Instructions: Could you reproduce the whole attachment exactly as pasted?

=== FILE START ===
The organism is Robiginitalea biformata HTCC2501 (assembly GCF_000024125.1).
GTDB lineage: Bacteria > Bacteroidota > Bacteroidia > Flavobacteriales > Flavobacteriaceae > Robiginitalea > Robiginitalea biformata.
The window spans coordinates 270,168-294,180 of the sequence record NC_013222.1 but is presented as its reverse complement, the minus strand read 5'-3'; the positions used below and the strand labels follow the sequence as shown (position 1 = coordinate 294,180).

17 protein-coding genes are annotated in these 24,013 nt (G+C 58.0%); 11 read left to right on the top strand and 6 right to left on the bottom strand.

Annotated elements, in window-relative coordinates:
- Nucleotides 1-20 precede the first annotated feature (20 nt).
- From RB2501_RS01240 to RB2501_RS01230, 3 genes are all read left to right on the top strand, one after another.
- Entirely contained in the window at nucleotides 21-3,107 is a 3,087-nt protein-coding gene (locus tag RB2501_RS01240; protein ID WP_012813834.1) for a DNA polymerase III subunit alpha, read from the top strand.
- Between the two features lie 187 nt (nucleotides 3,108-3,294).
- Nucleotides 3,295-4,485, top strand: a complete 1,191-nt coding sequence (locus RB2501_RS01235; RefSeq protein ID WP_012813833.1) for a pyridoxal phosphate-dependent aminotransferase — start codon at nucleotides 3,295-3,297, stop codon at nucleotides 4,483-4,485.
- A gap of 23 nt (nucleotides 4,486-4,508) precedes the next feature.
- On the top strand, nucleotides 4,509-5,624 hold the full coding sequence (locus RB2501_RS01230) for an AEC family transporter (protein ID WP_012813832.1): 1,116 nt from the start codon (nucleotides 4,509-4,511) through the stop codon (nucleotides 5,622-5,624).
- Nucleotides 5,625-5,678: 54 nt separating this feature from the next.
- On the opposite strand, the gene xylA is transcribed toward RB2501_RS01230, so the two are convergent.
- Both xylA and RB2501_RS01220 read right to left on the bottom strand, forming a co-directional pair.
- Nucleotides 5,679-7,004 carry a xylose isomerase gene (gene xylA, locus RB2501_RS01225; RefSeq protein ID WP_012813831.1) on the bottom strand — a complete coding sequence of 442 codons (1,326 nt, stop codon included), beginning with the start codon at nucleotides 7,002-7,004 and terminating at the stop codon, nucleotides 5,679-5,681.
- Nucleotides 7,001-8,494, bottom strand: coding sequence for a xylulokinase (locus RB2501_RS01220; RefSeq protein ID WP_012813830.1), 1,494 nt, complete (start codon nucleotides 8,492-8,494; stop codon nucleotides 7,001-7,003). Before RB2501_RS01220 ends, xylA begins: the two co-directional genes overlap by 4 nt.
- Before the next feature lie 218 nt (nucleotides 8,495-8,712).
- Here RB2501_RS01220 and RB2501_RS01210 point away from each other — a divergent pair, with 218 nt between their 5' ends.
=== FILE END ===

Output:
The organism is Robiginitalea biformata HTCC2501 (assembly GCF_000024125.1).
GTDB lineage: Bacteria > Bacteroidota > Bacteroidia > Flavobacteriales > Flavobacteriaceae > Robiginitalea > Robiginitalea biformata.
The window spans coordinates 270,168-294,180 of the sequence record NC_013222.1 but is presented as its reverse complement, the minus strand read 5'-3'; the positions used below and the strand labels follow the sequence as shown (position 1 = coordinate 294,180).

17 protein-coding genes are annotated in these 24,013 nt (G+C 58.0%); 11 read left to right on the top strand and 6 right to left on the bottom strand.

Annotated elements, in window-relative coordinates:
- Nucleotides 1-20 precede the first annotated feature (20 nt).
- From RB2501_RS01240 to RB2501_RS01230, 3 genes are all read left to right on the top strand, one after another.
- Entirely contained in the window at nucleotides 21-3,107 is a 3,087-nt protein-coding gene (locus tag RB2501_RS01240; protein ID WP_012813834.1) for a DNA polymerase III subunit alpha, read from the top strand.
- Between the two features lie 187 nt (nucleotides 3,108-3,294).
- Nucleotides 3,295-4,485, top strand: a complete 1,191-nt coding sequence (locus RB2501_RS01235; RefSeq protein ID WP_012813833.1) for a pyridoxal phosphate-dependent aminotransferase — start codon at nucleotides 3,295-3,297, stop codon at nucleotides 4,483-4,485.
- A gap of 23 nt (nucleotides 4,486-4,508) precedes the next feature.
- On the top strand, nucleotides 4,509-5,624 hold the full coding sequence (locus RB2501_RS01230) for an AEC family transporter (protein ID WP_012813832.1): 1,116 nt from the start codon (nucleotides 4,509-4,511) through the stop codon (nucleotides 5,622-5,624).
- Nucleotides 5,625-5,678: 54 nt separating this feature from the next.
- On the opposite strand, the gene xylA is transcribed toward RB2501_RS01230, so the two are convergent.
- Both xylA and RB2501_RS01220 read right to left on the bottom strand, forming a co-directional pair.
- Nucleotides 5,679-7,004 carry a xylose isomerase gene (gene xylA, locus RB2501_RS01225; RefSeq protein ID WP_012813831.1) on the bottom strand — a complete coding sequence of 442 codons (1,326 nt, stop codon included), beginning with the start codon at nucleotides 7,002-7,004 and terminating at the stop codon, nucleotides 5,679-5,681.
- Nucleotides 7,001-8,494, bottom strand: coding sequence for a xylulokinase (locus RB2501_RS01220; RefSeq protein ID WP_012813830.1), 1,494 nt, complete (start codon nucleotides 8,492-8,494; stop codon nucleotides 7,001-7,003). Before RB2501_RS01220 ends, xylA begins: the two co-directional genes overlap by 4 nt.
- Before the next feature lie 218 nt (nucleotides 8,495-8,712).
- Here RB2501_RS01220 and RB2501_RS01210 point away from each other — a divergent pair, with 218 nt between their 5' ends.